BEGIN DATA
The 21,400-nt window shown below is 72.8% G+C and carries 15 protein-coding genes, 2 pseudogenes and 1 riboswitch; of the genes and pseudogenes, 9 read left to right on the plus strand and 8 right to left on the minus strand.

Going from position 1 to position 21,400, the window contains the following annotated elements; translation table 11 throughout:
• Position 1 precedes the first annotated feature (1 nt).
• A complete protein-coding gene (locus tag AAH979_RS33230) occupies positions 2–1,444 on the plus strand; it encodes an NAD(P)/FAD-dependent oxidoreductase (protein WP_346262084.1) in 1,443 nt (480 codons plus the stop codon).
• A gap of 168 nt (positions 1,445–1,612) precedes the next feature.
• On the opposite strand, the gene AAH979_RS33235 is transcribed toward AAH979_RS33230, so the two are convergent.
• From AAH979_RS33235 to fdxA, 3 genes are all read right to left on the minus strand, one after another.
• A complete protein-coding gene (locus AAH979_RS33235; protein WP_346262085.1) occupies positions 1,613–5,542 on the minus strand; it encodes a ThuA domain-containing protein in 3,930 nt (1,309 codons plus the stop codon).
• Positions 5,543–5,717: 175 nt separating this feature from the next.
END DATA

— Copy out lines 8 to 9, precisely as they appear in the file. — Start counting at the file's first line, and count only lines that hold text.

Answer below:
• A complete protein-coding gene (locus AAH979_RS33235; protein WP_346262085.1) occupies positions 1,613–5,542 on the minus strand; it encodes a ThuA domain-containing protein in 3,930 nt (1,309 codons plus the stop codon).
• Positions 5,543–5,717: 175 nt separating this feature from the next.